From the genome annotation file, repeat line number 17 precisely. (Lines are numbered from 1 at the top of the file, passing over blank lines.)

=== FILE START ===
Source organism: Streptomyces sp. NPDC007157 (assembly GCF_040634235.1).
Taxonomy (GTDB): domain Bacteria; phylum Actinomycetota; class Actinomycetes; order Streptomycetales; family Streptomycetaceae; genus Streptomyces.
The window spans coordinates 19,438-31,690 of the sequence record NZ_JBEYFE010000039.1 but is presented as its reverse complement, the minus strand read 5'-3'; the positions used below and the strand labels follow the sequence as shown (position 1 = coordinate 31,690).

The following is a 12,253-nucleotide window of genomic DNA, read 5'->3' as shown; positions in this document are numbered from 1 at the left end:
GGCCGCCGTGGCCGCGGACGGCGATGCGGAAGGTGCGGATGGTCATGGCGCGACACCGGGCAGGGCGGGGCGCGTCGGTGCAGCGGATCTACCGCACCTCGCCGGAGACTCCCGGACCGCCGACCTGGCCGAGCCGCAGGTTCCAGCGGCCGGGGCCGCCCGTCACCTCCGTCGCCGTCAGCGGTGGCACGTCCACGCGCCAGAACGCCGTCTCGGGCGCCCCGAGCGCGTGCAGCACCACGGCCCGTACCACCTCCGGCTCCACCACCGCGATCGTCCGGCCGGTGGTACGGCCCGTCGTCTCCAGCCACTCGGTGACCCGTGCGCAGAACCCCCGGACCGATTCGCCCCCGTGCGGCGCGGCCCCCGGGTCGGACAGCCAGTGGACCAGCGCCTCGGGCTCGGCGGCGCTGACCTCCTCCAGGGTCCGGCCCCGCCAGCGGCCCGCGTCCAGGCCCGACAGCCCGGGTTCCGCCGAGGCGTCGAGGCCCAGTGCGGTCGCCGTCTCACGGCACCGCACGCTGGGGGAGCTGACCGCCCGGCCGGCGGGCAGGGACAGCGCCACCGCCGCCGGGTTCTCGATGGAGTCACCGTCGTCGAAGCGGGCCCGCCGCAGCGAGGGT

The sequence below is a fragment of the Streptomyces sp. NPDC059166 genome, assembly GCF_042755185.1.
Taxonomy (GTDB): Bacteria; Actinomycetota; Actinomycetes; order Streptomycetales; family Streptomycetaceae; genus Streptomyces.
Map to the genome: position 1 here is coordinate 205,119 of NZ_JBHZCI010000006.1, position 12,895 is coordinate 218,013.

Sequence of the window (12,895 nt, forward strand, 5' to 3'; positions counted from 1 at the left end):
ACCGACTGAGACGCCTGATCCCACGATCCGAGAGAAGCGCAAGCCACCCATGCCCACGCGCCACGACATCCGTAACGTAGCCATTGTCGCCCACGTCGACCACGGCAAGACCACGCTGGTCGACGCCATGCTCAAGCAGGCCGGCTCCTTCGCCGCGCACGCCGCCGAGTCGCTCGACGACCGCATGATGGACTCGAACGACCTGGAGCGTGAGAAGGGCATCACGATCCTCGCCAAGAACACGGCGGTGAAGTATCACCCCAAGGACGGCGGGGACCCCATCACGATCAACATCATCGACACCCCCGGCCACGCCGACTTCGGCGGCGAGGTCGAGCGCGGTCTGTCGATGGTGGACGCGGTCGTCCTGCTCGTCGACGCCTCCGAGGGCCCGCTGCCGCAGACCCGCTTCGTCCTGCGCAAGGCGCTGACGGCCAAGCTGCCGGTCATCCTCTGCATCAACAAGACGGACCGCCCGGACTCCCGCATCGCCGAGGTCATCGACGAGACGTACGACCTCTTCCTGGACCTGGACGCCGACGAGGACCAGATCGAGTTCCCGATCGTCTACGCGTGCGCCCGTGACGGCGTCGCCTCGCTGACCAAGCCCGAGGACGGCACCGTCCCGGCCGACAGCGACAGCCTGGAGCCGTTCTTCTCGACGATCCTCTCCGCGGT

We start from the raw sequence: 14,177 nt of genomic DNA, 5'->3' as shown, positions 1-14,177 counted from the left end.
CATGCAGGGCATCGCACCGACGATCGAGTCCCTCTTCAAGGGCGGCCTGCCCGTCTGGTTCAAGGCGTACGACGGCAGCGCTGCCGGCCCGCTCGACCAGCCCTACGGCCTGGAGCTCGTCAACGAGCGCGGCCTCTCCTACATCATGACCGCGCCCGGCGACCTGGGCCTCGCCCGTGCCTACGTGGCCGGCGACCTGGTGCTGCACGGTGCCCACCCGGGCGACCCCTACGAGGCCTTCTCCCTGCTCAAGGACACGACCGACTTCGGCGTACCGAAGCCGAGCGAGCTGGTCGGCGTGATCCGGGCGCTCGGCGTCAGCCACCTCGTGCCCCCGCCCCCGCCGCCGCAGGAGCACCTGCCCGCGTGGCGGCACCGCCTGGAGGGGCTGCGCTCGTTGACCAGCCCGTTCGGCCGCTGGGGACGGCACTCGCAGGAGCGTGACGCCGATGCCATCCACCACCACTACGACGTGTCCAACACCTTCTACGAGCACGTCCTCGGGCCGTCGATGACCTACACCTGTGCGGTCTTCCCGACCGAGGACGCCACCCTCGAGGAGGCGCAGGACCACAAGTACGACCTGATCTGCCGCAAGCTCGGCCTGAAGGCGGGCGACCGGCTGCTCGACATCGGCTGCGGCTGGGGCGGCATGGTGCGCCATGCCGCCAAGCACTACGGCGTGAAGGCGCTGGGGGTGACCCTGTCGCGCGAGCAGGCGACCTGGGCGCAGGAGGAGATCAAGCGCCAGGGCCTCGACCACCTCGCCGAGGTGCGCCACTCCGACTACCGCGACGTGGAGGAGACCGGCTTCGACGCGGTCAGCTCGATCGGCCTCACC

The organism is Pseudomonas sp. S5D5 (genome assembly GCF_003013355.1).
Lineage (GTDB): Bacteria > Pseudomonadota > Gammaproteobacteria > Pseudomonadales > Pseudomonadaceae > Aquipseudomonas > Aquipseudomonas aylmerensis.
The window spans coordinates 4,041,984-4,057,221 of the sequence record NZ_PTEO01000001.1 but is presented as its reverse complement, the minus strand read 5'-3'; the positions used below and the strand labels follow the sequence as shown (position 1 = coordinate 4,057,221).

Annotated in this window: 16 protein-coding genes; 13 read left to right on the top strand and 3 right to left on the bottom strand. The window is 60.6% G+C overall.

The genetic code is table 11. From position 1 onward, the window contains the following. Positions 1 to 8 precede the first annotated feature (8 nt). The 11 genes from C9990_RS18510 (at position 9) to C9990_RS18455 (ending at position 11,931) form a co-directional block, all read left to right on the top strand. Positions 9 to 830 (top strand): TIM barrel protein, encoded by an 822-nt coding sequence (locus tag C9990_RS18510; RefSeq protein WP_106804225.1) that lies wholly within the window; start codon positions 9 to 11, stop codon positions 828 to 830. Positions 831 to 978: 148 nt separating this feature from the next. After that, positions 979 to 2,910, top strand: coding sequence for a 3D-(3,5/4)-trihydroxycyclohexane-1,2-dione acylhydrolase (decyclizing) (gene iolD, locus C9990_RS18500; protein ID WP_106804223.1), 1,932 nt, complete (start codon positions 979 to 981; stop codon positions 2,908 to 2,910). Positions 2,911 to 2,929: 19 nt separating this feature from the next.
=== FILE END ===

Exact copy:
The genetic code is table 11. From position 1 onward, the window contains the following. Positions 1 to 8 precede the first annotated feature (8 nt). The 11 genes from C9990_RS18510 (at position 9) to C9990_RS18455 (ending at position 11,931) form a co-directional block, all read left to right on the top strand. Positions 9 to 830 (top strand): TIM barrel protein, encoded by an 822-nt coding sequence (locus tag C9990_RS18510; RefSeq protein WP_106804225.1) that lies wholly within the window; start codon positions 9 to 11, stop codon positions 828 to 830. Positions 831 to 978: 148 nt separating this feature from the next. After that, positions 979 to 2,910, top strand: coding sequence for a 3D-(3,5/4)-trihydroxycyclohexane-1,2-dione acylhydrolase (decyclizing) (gene iolD, locus C9990_RS18500; protein ID WP_106804223.1), 1,932 nt, complete (start codon positions 979 to 981; stop codon positions 2,908 to 2,910). Positions 2,911 to 2,929: 19 nt separating this feature from the next.